I don't quite understand what you are saying here but my friends and family have similar views on the issue although possibly for different reasons. I don't see it as an American, European, or even African issue.



No, I’m saying, it is my impression that people of European culture tend to be more accepting and more resigned to what may well be inevitable. Americans OTOH, are not willing to accept the past as a mold for the future. We have little history - barely 400 years here. And don't forget, we are descended from people who did not like it over there. Where European culture goes back at least to the late Roman era c. 500 AD. That’s all. Critics might express it as “Europeans are more law abiding but Americans will tolerate large amounts of violence and often cheer the lawbreakers.”



It's a human rights issue and EVERYONE should see it that way. I personally don't think money will solve anything. If I was treated in that matter and then learned when I'm on my deathbed that my grandchildren would get paid something for my suffering it honestly would not make me any happier. That's like telling family members of Holocaust victims "here's 50 bucks, sorry for forcing your great grandfather to work 18 hour days breaking rocks." Over dramatic, sure, but you see my point. To me that's an insult, not a gift.



And on that score - a human rights issue - you are exactly right. Thanks for the nice exchange, Fiverz.


[edit on 9/29/2006 by donwhite]



posted on Sep, 29 2006 @ 08:19 AM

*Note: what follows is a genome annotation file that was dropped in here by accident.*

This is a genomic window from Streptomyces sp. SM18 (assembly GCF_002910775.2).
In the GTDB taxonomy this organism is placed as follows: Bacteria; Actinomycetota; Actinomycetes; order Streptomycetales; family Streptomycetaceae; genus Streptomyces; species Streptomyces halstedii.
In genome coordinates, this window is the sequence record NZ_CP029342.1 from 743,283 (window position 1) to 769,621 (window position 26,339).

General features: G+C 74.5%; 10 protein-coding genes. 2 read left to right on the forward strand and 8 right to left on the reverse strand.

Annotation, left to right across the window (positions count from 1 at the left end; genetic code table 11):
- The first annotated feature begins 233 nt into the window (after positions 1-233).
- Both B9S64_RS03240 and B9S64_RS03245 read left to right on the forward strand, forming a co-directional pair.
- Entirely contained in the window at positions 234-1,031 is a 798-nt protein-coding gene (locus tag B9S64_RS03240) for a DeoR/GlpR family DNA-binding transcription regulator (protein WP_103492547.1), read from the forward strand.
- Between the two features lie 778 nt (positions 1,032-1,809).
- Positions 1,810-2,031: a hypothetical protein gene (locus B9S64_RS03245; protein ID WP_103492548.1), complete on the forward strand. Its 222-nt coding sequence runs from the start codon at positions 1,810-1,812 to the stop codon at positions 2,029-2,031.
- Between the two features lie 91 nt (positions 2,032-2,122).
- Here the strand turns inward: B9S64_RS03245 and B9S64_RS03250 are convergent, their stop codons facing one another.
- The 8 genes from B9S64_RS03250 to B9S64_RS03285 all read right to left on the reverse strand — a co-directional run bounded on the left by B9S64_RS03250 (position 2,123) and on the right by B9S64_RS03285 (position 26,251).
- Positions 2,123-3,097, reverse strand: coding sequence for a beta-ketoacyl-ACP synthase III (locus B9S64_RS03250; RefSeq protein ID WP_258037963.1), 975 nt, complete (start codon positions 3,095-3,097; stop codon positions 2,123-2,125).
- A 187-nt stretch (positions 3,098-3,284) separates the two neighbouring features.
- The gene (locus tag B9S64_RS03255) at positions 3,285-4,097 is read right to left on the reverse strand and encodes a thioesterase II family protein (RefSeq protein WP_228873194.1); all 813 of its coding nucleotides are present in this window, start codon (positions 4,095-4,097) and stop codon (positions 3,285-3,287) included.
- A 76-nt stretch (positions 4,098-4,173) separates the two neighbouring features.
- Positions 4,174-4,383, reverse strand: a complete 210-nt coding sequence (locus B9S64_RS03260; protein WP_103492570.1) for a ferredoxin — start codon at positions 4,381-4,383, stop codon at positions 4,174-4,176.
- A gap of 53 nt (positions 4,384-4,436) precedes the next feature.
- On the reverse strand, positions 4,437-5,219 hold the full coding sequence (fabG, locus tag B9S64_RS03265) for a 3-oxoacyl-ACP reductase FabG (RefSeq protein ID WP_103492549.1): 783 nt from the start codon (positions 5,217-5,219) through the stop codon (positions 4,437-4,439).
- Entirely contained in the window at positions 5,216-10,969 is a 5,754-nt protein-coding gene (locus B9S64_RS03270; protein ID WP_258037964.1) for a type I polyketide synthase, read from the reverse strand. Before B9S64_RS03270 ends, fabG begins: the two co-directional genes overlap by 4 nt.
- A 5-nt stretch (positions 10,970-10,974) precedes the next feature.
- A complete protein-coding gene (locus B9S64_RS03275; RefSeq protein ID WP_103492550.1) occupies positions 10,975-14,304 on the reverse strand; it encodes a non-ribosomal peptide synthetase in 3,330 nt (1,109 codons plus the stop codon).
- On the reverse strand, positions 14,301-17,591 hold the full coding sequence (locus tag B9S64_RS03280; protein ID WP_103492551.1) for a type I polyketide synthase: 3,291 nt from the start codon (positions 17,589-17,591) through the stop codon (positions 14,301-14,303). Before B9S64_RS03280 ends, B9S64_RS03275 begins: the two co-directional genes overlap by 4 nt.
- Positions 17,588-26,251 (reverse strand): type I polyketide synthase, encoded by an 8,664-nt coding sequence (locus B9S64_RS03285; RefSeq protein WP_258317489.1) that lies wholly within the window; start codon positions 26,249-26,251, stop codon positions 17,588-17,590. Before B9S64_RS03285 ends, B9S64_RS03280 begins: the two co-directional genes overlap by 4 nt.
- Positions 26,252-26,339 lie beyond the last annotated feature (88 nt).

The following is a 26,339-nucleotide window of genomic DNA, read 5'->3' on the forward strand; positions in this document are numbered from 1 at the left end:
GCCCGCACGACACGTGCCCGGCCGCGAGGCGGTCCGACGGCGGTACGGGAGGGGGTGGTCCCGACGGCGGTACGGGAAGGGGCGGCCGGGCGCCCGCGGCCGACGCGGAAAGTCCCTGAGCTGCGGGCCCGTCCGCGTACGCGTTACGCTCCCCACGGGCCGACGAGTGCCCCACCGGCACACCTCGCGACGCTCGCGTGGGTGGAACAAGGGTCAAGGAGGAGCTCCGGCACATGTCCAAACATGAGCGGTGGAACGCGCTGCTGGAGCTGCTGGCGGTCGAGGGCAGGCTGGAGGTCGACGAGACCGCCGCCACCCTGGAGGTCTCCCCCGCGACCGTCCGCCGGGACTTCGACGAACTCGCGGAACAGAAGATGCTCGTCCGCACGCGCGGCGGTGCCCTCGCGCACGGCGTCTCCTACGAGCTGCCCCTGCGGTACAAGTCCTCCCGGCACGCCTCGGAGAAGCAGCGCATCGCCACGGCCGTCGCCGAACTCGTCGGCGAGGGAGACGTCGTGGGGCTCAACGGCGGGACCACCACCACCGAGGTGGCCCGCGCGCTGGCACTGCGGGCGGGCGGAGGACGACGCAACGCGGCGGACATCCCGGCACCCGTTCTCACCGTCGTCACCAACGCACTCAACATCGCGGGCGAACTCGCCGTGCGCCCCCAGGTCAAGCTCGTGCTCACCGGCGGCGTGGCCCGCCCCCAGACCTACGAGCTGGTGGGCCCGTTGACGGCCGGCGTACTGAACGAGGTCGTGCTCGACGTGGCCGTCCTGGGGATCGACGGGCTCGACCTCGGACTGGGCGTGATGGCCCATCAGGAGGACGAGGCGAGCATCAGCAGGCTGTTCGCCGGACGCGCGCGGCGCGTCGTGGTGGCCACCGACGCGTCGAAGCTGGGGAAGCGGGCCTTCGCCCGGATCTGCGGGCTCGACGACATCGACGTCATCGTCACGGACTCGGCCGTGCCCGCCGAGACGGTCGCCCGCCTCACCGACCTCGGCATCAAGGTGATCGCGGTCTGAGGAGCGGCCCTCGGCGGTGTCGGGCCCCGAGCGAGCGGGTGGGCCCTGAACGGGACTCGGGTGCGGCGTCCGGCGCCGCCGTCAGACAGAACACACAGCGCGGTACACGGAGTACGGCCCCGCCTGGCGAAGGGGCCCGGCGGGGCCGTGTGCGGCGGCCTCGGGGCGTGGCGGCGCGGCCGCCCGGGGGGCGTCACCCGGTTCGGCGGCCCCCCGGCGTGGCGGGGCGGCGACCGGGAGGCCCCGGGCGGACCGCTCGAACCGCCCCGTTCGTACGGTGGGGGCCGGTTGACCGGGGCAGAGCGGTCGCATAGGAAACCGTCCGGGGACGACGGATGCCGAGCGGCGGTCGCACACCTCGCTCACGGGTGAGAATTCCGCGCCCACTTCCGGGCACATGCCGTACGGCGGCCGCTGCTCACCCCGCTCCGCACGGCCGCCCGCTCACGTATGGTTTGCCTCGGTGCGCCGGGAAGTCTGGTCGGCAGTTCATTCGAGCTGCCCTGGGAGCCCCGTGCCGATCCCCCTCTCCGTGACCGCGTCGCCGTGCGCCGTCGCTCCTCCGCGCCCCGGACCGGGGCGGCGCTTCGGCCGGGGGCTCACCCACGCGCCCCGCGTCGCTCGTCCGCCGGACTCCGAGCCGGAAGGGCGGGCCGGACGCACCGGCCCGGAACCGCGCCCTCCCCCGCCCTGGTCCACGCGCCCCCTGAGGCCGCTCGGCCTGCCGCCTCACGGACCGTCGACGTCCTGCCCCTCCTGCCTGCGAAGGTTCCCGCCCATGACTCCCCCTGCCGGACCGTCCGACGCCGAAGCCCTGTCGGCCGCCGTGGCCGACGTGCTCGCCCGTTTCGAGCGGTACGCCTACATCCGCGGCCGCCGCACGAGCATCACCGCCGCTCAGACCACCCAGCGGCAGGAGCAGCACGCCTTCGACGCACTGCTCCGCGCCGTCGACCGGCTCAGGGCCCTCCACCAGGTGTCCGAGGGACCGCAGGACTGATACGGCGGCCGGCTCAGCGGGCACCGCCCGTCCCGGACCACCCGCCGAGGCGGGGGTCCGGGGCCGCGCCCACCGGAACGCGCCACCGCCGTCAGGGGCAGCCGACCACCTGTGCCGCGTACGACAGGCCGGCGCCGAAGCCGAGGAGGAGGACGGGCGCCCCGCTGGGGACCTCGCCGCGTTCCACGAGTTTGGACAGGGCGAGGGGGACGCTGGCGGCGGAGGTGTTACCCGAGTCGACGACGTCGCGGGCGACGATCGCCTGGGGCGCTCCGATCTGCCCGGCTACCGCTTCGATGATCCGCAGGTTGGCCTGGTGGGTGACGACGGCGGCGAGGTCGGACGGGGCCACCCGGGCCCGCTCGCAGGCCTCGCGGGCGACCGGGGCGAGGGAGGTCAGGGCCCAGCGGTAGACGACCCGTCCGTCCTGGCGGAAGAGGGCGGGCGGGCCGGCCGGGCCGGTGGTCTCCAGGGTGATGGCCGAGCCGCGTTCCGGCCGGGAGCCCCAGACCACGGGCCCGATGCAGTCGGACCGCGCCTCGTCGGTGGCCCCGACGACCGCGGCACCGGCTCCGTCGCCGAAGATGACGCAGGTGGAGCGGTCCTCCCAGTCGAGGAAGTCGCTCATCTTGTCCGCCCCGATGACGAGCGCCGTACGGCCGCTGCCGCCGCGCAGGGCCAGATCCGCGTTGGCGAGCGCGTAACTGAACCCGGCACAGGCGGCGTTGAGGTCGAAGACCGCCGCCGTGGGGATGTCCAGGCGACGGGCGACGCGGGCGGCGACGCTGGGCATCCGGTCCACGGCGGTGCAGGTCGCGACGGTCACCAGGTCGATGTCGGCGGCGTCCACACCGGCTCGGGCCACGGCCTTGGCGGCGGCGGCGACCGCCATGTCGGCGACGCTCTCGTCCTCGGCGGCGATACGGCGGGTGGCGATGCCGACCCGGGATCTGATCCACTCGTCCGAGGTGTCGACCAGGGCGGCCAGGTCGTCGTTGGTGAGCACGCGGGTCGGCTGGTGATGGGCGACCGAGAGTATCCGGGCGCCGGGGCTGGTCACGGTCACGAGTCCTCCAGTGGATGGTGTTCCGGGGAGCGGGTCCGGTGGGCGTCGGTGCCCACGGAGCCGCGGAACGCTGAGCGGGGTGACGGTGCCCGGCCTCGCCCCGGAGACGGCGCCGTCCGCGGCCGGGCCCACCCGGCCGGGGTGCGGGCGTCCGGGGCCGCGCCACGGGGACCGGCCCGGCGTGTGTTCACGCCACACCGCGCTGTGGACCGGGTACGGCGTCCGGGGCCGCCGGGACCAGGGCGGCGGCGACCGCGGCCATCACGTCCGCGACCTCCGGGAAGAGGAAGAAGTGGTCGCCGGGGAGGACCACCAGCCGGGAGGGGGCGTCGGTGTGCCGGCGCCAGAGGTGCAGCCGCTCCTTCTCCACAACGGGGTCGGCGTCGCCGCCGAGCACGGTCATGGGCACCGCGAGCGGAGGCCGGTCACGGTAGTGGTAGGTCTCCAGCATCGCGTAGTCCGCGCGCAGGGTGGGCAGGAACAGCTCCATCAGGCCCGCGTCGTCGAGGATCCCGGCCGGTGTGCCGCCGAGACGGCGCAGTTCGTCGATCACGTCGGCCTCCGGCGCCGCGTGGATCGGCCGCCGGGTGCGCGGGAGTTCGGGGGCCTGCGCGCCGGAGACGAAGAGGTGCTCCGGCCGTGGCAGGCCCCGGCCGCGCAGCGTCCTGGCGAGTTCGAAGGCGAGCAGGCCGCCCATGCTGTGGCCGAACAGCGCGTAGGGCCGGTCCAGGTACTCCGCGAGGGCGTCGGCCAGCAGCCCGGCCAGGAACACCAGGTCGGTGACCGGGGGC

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"History is what it is and can not be changed" Ok, so my question to you is...who actually wrote our history books? and from there who provided them with there information? Just something to question.



posted on Sep, 29 2006 @ 10:06 AM
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Others to be sued..............

The Romans
The Mongoloids
That damn caveman clan


It's lawsuits like this that waste tax payer money. It's not right and it's not fair.

The individuals who bring these waste of time/tax payer money should be put into slavery to remind them just how ell they had it.

That or bring back slavery......I could use someone to do my laundry and dishes.



posted on Sep, 29 2006 @ 10:27 AM
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If decendents of slaves believe they are due reparations I submit that my great grandparents (X 3-4) should be recompensed for being forced to free their slaves after spending their hard earned money on them. Taking inflation into account I expect that their descendents are due MILLION$!

Question: Are descendents of slaves going to go after descendents of tribes in Africa who traded their own people to spanish slave traders?

[edit on 29-9-2006 by Freedom_for_sum]